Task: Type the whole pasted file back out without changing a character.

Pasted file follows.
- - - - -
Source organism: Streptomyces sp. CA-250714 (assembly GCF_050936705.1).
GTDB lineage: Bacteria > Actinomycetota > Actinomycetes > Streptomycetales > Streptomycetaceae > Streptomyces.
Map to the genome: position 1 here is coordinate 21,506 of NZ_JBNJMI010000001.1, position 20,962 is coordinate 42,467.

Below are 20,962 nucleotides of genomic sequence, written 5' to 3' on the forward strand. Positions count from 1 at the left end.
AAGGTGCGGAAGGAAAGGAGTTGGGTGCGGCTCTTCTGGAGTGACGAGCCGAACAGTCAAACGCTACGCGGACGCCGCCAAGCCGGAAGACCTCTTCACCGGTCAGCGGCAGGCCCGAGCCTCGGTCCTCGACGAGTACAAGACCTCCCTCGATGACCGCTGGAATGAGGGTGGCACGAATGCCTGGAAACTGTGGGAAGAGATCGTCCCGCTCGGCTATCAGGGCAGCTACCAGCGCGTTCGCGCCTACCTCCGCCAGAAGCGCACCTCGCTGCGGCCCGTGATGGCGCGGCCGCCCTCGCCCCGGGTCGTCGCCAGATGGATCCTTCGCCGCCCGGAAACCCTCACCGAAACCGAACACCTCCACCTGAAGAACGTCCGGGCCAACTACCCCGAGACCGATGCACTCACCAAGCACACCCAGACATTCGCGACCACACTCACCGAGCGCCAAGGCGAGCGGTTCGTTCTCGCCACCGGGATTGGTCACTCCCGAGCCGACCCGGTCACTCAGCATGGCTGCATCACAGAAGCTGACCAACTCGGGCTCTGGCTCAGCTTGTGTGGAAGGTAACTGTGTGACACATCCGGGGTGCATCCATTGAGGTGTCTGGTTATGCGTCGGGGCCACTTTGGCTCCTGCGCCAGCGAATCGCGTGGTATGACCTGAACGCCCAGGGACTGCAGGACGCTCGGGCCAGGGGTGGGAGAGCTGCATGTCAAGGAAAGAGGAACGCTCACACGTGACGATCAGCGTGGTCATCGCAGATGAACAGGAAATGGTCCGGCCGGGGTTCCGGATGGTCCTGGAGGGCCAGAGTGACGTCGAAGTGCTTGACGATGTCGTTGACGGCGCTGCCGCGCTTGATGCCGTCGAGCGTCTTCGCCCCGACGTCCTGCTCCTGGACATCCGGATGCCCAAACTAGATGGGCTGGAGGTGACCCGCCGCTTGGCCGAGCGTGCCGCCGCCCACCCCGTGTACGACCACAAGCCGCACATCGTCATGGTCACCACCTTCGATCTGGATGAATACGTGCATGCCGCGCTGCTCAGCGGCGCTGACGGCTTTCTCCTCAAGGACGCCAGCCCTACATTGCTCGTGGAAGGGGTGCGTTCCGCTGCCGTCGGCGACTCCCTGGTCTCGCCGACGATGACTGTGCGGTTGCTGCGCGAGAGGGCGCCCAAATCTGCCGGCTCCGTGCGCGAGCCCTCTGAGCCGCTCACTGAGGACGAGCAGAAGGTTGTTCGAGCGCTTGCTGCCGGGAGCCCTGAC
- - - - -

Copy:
Source organism: Streptomyces sp. CA-250714 (assembly GCF_050936705.1).
GTDB lineage: Bacteria > Actinomycetota > Actinomycetes > Streptomycetales > Streptomycetaceae > Streptomyces.
Map to the genome: position 1 here is coordinate 21,506 of NZ_JBNJMI010000001.1, position 20,962 is coordinate 42,467.

Below are 20,962 nucleotides of genomic sequence, written 5' to 3' on the forward strand. Positions count from 1 at the left end.
AAGGTGCGGAAGGAAAGGAGTTGGGTGCGGCTCTTCTGGAGTGACGAGCCGAACAGTCAAACGCTACGCGGACGCCGCCAAGCCGGAAGACCTCTTCACCGGTCAGCGGCAGGCCCGAGCCTCGGTCCTCGACGAGTACAAGACCTCCCTCGATGACCGCTGGAATGAGGGTGGCACGAATGCCTGGAAACTGTGGGAAGAGATCGTCCCGCTCGGCTATCAGGGCAGCTACCAGCGCGTTCGCGCCTACCTCCGCCAGAAGCGCACCTCGCTGCGGCCCGTGATGGCGCGGCCGCCCTCGCCCCGGGTCGTCGCCAGATGGATCCTTCGCCGCCCGGAAACCCTCACCGAAACCGAACACCTCCACCTGAAGAACGTCCGGGCCAACTACCCCGAGACCGATGCACTCACCAAGCACACCCAGACATTCGCGACCACACTCACCGAGCGCCAAGGCGAGCGGTTCGTTCTCGCCACCGGGATTGGTCACTCCCGAGCCGACCCGGTCACTCAGCATGGCTGCATCACAGAAGCTGACCAACTCGGGCTCTGGCTCAGCTTGTGTGGAAGGTAACTGTGTGACACATCCGGGGTGCATCCATTGAGGTGTCTGGTTATGCGTCGGGGCCACTTTGGCTCCTGCGCCAGCGAATCGCGTGGTATGACCTGAACGCCCAGGGACTGCAGGACGCTCGGGCCAGGGGTGGGAGAGCTGCATGTCAAGGAAAGAGGAACGCTCACACGTGACGATCAGCGTGGTCATCGCAGATGAACAGGAAATGGTCCGGCCGGGGTTCCGGATGGTCCTGGAGGGCCAGAGTGACGTCGAAGTGCTTGACGATGTCGTTGACGGCGCTGCCGCGCTTGATGCCGTCGAGCGTCTTCGCCCCGACGTCCTGCTCCTGGACATCCGGATGCCCAAACTAGATGGGCTGGAGGTGACCCGCCGCTTGGCCGAGCGTGCCGCCGCCCACCCCGTGTACGACCACAAGCCGCACATCGTCATGGTCACCACCTTCGATCTGGATGAATACGTGCATGCCGCGCTGCTCAGCGGCGCTGACGGCTTTCTCCTCAAGGACGCCAGCCCTACATTGCTCGTGGAAGGGGTGCGTTCCGCTGCCGTCGGCGACTCCCTGGTCTCGCCGACGATGACTGTGCGGTTGCTGCGCGAGAGGGCGCCCAAATCTGCCGGCTCCGTGCGCGAGCCCTCTGAGCCGCTCACTGAGGACGAGCAGAAGGTTGTTCGAGCGCTTGCTGCCGGGAGCCCTGAC